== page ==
Medicated Body Scratchers Invented by Spider Monkeys

by Rajashri on Aug 3 2009 9:58 PM

Wild spider monkeys have invented a new tool, namely crushed and chewed leaves, which serve as body scratchers that can release medicinal compounds into their body, a new study has said.

"Spider monkeys have been observed rubbing crushed and chewed leaves on their bodies," said lead author Stacy Lindshield, a researcher in Iowa State University's Ecology and Evolutionary Biology Graduate Program.

She explained that the smelly practice may "play a role in olfactory communication."

She and co-author Michelle Rodrigues collected observational data on wild spider monkeys at El Zota Biological Field Station in northeastern Costa Rica.

They documented three instances where the monkeys used the scratcher tool.

The first to scratch was an adult female. Holding a small, leafy branch in her hand, she scratched her chest and abdominal regions.

The second, another adult female, used a detached stick lacking side branches and leaves to scratch her left side.

She chewed the tool tip between bouts.

The third individual, a juvenile female, first chewed the distal tip of a stick before scratching the underside of her tail and her genital region.

The scientists think that by modifying the scratcher tip, the monkeys could be providing "more relief and comfort during scratching."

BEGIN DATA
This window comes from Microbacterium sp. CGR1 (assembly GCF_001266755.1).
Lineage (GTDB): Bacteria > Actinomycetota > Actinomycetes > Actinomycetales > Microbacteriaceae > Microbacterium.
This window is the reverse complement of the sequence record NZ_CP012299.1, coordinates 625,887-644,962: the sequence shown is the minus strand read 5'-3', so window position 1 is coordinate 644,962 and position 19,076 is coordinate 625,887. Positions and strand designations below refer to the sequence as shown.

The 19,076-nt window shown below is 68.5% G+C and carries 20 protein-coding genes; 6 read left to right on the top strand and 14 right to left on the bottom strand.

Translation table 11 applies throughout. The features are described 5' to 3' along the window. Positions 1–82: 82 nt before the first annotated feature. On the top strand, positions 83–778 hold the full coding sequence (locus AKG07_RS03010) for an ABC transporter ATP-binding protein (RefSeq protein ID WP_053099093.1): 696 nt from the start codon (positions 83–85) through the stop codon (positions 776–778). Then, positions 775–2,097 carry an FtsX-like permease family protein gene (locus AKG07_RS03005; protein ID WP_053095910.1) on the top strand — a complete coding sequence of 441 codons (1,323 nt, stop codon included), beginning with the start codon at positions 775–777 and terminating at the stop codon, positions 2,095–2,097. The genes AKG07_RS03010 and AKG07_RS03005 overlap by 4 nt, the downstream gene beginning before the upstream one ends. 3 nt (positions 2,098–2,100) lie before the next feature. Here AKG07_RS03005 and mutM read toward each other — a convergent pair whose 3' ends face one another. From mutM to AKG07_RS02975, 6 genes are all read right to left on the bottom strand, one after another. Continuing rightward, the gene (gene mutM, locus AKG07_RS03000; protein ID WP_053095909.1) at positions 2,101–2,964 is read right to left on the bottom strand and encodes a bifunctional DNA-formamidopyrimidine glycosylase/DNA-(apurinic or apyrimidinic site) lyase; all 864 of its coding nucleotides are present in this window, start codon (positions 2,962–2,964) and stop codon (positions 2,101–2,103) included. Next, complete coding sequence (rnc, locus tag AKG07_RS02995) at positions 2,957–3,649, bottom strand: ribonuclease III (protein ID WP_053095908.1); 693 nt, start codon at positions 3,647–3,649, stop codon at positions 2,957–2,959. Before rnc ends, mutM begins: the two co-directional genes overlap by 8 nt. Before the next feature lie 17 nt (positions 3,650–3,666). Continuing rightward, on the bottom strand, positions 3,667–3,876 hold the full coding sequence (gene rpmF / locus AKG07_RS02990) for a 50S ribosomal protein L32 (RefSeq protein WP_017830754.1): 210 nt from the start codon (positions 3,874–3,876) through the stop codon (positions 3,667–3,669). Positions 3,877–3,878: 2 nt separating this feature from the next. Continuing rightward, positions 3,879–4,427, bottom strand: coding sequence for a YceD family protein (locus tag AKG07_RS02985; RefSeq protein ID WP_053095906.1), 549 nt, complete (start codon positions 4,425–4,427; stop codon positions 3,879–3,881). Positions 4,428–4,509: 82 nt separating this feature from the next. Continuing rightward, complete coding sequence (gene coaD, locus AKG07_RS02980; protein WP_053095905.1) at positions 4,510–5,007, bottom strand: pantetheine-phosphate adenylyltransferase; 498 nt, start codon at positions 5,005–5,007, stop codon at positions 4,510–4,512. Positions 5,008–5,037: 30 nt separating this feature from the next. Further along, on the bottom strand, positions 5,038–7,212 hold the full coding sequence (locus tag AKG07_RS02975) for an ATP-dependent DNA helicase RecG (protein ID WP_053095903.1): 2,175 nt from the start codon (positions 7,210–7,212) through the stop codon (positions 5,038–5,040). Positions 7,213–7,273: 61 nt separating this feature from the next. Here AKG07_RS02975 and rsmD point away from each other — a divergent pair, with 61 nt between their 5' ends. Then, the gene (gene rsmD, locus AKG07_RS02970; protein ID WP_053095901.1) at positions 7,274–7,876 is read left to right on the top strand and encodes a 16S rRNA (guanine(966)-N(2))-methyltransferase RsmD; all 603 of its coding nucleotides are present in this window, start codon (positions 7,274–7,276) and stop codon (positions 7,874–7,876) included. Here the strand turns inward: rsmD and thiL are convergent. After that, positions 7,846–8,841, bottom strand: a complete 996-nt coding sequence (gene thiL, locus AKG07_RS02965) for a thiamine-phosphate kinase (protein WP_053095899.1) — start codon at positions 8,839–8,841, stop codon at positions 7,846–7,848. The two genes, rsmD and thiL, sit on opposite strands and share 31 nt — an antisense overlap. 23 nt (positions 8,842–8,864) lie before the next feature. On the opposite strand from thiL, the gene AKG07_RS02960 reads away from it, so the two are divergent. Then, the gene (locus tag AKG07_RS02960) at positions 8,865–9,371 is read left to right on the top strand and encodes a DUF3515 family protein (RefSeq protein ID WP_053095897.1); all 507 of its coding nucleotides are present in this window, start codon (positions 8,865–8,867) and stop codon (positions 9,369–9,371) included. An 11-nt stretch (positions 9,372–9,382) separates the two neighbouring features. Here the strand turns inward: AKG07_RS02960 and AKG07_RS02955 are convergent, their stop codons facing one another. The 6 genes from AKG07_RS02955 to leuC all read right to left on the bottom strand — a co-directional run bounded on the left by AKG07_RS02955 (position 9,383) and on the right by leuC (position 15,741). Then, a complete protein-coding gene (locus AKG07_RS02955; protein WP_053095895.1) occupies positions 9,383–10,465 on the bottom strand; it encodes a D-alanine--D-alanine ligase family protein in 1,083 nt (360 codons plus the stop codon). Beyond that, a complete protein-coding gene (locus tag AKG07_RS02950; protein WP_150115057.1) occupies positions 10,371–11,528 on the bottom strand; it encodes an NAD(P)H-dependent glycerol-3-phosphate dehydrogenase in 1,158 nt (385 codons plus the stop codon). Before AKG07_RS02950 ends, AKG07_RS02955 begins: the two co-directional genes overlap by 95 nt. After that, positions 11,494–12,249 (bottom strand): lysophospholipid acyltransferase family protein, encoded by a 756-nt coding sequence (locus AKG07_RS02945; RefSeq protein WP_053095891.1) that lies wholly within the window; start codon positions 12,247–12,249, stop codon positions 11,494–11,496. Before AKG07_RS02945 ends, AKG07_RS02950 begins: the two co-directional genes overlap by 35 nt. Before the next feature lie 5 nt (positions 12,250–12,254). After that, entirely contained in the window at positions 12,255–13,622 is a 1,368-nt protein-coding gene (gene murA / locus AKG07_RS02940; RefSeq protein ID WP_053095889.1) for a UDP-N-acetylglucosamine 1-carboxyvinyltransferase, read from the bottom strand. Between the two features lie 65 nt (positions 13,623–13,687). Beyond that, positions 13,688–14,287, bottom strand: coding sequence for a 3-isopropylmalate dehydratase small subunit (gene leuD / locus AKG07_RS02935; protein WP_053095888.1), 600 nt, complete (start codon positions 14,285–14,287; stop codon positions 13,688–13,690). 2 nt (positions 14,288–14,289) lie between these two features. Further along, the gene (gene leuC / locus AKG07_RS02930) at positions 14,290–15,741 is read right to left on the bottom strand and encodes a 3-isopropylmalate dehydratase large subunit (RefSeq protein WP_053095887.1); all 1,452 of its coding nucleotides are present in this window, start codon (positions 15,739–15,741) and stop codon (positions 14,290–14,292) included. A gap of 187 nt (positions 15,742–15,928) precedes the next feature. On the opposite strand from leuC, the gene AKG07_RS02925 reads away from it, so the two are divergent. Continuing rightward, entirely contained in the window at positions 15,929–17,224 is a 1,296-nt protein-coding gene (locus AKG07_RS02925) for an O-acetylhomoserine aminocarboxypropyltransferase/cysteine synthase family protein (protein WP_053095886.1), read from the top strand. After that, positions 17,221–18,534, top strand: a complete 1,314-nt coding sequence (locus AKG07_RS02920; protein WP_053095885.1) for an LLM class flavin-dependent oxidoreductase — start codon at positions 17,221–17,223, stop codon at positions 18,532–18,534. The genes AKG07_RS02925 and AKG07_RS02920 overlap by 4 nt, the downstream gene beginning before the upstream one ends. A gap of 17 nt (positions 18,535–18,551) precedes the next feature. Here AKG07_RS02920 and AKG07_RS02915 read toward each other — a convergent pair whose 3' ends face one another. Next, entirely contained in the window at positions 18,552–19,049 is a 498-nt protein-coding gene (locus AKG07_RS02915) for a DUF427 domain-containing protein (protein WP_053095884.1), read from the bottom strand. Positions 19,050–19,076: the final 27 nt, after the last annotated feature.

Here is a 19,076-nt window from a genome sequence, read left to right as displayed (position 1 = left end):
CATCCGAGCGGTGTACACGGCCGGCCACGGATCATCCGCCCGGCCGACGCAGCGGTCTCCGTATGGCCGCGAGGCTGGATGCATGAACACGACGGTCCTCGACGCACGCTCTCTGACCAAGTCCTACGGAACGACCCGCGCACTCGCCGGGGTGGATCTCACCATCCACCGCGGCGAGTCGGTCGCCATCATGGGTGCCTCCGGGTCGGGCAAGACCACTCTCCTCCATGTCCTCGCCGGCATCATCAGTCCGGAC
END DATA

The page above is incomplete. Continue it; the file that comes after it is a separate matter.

The chewing alteration could "also be related to the chemical properties of the selected plant, as research on fur-rubbing and self-medication indicates that some primates select plants or invertebrates with chemical properties for this reason."

Like a human slathering on scented ointment, the plants may then be providing soothing compounds.

Since the monkeys aren't just scratching hard-to-reach spots, they could also be stimulating their own scent production glands, which are involved in nose-detecting communication.

Chimpanzees, orangutans and capuchin monkeys are known as being the most prodigious non-human tool users, but generally their tools are used for foraging or feeding.

Self-directed and social tools appear to allow for a bit more "innovation and creativity," which seems to hold true for the scratcher tool.

"Spider monkeys are an interesting case because they fit some, but not all, of the general characteristics shared by primate tool users," Lindshield said, explaining that the monkeys have a large brain relative to their body size. (ANI)